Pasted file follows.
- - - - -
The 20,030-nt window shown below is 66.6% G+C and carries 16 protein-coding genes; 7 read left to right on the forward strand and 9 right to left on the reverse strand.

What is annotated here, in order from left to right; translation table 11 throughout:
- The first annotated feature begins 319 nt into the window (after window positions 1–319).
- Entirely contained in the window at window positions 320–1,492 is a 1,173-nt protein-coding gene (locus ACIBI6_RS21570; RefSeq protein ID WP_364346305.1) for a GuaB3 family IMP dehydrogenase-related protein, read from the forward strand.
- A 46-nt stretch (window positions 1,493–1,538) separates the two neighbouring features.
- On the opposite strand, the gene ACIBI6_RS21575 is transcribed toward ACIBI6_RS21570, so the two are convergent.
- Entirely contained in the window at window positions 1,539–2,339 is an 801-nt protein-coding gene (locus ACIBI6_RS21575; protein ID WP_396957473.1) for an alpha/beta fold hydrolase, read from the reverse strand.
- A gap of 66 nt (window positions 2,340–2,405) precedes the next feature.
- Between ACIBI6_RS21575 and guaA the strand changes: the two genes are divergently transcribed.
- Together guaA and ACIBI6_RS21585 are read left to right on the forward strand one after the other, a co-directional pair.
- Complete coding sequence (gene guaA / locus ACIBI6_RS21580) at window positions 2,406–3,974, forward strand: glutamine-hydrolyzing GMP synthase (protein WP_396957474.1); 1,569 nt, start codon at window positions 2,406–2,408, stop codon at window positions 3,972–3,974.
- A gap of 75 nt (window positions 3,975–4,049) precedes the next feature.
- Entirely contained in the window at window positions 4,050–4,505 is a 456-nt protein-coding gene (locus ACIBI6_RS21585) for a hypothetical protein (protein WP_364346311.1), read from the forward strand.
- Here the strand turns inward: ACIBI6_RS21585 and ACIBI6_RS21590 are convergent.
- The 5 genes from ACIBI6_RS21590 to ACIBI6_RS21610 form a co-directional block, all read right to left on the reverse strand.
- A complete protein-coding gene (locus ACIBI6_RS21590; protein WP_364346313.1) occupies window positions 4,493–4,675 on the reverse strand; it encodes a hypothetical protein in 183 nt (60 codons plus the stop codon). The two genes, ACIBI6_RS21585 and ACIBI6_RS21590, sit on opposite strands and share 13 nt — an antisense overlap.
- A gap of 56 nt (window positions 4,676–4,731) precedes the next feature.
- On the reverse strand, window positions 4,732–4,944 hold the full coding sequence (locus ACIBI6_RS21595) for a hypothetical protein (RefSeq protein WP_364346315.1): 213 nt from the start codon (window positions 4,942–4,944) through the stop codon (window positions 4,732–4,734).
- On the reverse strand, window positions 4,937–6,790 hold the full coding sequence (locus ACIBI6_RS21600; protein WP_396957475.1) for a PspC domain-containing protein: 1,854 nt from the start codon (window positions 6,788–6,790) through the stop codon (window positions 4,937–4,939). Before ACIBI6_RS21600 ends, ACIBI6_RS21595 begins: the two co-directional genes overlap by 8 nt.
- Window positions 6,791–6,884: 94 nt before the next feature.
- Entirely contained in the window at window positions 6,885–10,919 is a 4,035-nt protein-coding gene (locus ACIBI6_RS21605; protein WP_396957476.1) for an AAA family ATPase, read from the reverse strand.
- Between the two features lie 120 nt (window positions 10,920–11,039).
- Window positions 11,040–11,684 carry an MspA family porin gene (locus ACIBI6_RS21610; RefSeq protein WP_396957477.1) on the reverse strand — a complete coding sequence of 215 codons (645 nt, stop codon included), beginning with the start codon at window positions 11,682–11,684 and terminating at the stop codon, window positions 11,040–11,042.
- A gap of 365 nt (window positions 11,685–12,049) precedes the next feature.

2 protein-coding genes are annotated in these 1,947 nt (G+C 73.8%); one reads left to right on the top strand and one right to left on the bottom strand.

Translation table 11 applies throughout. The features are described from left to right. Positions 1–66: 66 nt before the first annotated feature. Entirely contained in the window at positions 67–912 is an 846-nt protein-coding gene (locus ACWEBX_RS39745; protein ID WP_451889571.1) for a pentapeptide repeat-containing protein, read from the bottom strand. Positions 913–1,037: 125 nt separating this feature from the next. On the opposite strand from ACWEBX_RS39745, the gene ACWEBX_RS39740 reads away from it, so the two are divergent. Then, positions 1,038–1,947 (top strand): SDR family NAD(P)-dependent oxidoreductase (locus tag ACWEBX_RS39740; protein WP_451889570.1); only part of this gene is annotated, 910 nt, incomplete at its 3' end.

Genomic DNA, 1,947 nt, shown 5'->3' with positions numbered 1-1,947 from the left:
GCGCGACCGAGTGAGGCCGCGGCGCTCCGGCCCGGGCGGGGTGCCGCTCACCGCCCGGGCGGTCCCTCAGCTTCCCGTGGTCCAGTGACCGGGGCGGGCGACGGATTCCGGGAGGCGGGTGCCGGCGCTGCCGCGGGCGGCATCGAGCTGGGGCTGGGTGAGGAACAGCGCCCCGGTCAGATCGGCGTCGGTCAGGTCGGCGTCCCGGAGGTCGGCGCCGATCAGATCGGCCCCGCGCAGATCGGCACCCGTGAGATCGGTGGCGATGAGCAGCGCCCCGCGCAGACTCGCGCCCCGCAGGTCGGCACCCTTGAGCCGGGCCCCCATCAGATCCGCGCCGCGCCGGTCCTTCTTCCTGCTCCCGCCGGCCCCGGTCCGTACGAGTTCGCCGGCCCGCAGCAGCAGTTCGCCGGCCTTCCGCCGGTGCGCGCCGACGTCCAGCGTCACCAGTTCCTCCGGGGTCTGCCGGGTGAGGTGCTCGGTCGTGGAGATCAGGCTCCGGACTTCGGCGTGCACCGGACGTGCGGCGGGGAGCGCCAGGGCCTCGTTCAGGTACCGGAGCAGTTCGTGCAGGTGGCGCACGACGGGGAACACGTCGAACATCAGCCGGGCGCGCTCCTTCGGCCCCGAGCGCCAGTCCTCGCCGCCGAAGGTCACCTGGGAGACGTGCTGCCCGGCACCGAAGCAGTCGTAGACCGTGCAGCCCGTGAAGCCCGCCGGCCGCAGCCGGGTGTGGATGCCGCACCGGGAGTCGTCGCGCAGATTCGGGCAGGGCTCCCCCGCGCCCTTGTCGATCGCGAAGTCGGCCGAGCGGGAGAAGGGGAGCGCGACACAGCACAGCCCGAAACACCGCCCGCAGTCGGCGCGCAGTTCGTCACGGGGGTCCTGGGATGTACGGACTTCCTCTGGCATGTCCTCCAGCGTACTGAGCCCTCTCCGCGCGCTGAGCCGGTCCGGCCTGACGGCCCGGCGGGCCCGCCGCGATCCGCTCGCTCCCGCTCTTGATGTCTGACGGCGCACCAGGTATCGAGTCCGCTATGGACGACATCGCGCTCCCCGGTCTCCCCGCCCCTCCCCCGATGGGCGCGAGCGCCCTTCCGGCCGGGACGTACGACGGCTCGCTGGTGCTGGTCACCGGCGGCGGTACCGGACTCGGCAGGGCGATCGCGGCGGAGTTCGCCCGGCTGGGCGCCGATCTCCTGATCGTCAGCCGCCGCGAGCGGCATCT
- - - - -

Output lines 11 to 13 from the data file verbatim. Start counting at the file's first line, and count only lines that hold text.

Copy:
- Complete coding sequence (gene guaA / locus ACIBI6_RS21580) at window positions 2,406–3,974, forward strand: glutamine-hydrolyzing GMP synthase (protein WP_396957474.1); 1,569 nt, start codon at window positions 2,406–2,408, stop codon at window positions 3,972–3,974.
- A gap of 75 nt (window positions 3,975–4,049) precedes the next feature.
- Entirely contained in the window at window positions 4,050–4,505 is a 456-nt protein-coding gene (locus ACIBI6_RS21585) for a hypothetical protein (protein WP_364346311.1), read from the forward strand.